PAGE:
Shift from EPF to NPS possible? Here is what you must know

Published: October 4, 2017 2:42:00 AM

The Finance Act, 2016, made a couple of small but significant additions to the Income Tax Act with respect to balance transfers from recognised provident funds, and other tax-approved superannuation plans, being exempt when their transfer is to a member’s National Pension System (NPS) account.

EPF, NPS, National Pension System, Employees’ Provident FundOver a year later, there are a number of reasons that have prevented a mass implementation driven by this development.

By-Kulin Patel

The Finance Act, 2016, made a couple of small but significant additions to the Income Tax Act with respect to balance transfers from recognised provident funds, and other tax-approved superannuation plans, being exempt when their transfer is to a member’s National Pension System (NPS) account.

Over a year later, there are a number of reasons that have prevented a mass implementation driven by this development. The PFRDA published a circular in March 2017 informing NPS subscribers of the process to be undertaken. However, this circular was more for the NPS subscribers and there still are last-mile hurdles hindering private companies from undertaking this initiative and offering it to their employees.

Employees’ Provident Fund

The immediate perceptions were that the Employees’ Provident Fund could be transferred to NPS. However, this is not true. As it currently stands, it is only superannuation funds and any provident trust funds that are outside the purview of EPFO. The fact is, there are hardly any “recognised provident funds” outside the purview of EPFO. For mainstream EPF and exempt

PF trusts to be able to offer the portability will require many more changes in the legislation.

Corporate NPS or not?

Corporates will often embark on a decision on whether to offer corporate NPS to its employees, alongside the consideration of the portability initiative. Despite the NPS option typically being offered to employees as a choice within their flexible compensation tax components, the decision to offer NPS to employees is one that employers are taking time to consider. This also means there will be no additional cost to the company.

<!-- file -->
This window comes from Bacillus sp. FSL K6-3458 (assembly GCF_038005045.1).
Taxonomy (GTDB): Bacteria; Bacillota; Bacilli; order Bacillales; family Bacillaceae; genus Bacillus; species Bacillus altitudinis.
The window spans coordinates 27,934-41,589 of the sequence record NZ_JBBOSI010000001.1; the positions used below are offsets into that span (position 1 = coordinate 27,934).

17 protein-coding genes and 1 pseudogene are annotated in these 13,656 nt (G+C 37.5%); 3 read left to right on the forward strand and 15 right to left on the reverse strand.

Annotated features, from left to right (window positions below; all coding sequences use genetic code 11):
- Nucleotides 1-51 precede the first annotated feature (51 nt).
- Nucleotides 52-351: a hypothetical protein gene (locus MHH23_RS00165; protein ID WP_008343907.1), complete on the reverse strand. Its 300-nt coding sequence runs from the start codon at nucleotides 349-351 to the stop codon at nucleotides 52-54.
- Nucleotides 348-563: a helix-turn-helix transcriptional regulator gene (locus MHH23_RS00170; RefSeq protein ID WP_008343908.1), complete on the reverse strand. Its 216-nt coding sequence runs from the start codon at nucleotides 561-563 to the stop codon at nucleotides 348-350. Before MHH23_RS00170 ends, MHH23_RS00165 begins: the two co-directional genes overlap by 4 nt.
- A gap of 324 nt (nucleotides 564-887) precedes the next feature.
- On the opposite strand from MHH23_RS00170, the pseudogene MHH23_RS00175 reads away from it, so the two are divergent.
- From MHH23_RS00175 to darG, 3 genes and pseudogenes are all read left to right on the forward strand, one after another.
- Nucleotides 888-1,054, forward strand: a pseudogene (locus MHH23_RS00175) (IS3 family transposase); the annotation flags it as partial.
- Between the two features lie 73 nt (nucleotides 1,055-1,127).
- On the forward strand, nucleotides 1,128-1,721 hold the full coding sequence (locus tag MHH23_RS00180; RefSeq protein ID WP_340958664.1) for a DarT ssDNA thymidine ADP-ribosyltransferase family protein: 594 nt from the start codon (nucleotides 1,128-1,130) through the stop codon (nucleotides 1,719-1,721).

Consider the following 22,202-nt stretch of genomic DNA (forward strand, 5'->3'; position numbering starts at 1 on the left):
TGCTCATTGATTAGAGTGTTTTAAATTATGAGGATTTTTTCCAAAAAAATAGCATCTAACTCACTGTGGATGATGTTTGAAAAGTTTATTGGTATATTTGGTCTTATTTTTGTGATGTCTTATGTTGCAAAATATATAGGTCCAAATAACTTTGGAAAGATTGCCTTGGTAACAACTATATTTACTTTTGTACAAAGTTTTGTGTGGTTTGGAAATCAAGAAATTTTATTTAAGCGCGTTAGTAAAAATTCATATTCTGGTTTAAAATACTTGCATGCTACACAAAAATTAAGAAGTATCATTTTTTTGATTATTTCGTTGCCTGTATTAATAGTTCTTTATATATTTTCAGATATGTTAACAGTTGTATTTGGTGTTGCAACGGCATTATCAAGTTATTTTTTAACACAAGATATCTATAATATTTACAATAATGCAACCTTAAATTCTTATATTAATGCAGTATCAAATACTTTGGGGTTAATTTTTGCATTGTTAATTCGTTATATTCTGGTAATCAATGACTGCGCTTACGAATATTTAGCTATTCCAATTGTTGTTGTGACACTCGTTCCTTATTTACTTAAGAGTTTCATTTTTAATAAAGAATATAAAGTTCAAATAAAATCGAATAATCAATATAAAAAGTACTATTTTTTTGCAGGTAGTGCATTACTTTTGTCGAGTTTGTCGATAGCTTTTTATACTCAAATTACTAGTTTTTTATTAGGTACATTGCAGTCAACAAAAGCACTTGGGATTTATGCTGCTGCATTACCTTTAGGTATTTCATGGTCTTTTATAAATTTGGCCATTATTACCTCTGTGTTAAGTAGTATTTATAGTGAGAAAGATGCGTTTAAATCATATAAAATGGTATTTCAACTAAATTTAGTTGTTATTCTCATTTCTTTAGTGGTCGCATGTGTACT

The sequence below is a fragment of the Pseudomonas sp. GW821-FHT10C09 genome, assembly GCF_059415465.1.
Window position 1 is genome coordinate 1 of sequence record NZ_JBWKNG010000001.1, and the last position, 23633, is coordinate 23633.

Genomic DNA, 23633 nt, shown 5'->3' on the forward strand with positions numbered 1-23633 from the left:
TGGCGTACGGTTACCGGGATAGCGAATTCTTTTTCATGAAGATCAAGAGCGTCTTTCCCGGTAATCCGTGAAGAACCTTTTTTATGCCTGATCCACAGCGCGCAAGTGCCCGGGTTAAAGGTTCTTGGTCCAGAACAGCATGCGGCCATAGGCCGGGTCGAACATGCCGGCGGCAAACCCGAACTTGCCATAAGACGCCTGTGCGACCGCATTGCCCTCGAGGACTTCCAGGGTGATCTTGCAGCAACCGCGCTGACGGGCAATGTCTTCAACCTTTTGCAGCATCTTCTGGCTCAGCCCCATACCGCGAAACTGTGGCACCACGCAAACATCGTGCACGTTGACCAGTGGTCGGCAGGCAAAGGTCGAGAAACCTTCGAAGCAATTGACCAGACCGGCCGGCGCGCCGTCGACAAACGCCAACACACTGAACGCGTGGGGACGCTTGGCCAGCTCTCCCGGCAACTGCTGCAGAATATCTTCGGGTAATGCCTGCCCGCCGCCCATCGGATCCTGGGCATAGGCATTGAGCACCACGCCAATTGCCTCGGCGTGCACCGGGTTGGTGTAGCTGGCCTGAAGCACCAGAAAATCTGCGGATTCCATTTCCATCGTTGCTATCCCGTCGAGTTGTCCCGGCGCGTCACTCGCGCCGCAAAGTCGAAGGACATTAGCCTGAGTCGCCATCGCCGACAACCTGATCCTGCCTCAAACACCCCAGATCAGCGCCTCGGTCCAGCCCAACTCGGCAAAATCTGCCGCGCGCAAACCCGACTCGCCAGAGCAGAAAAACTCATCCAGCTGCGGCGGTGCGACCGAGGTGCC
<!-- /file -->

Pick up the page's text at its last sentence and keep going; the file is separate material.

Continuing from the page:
Both superannuation and NPS

Employers are also considering continuing the superannuation fund as employees can benefit from both the employer contribution to superannuation and the NPS employer contribution allowance in conjunction. Companies will take time to decide to offer both or only one. In a recent Willis Towers Watson Employer pulse survey, nearly 50% of the companies said they would consider offering both superannuation and NPS in parallel.

Bulk transfers

One incentive for companies to embark on the initiative is if they can transfer superannuation funds to individual NPS accounts and close their superannuation trust. However, this will require the consent of employees. Notwithstanding any legal implications of employee consent and contracts – one needs forms filled and KYC documents to open NPS accounts. There is an implied consent due to this process. This can administratively prove to be a hurdle for employers. Moreover, there could also be legacy employee superannuation accounts where employees have not taken their funds when leaving the company in the past. Tracking those members will be challenging.

Costs for corporates

Corporates need to assess the cost of liquidation of trust assets (assuming that transfer of securities is not possible given different investment regulations and absence of common valuation norms). Especially for insurance managed superannuation funds where there may be surrender penalties for bulk surrender. This will be a big disincentive.

Trust documentation

Trustees won’t be able to implement without changing their trust deed to reflect the intent of the firm in how they want to implement the portability. Even if the changes are made, they can’t be implemented until they have been approved by the I-T commissioner where the trust is registered. This can take months and relies on the aspect that there would be no other legacy approvals with the CIT.

There are opportunities for CBDT to help in removing the issue of time lag. For example, allow an implement-and-file approach rather than a file, approve and then implement process. This could be done if a blanket guidance can be given on sample text for changes to the trust deeds to cover the few critical points related to portability.

Next steps

There is a need for stakeholders across the board to engage together so experiences and practical suggestions can be collected and shared with PFRDA and CBDT. One low-hanging fruit would be a guidance from CBDT for companies and trusts so they can implement the trust changes more efficiently.

The author is head of retirement, South Asia, Willis Towers Watson

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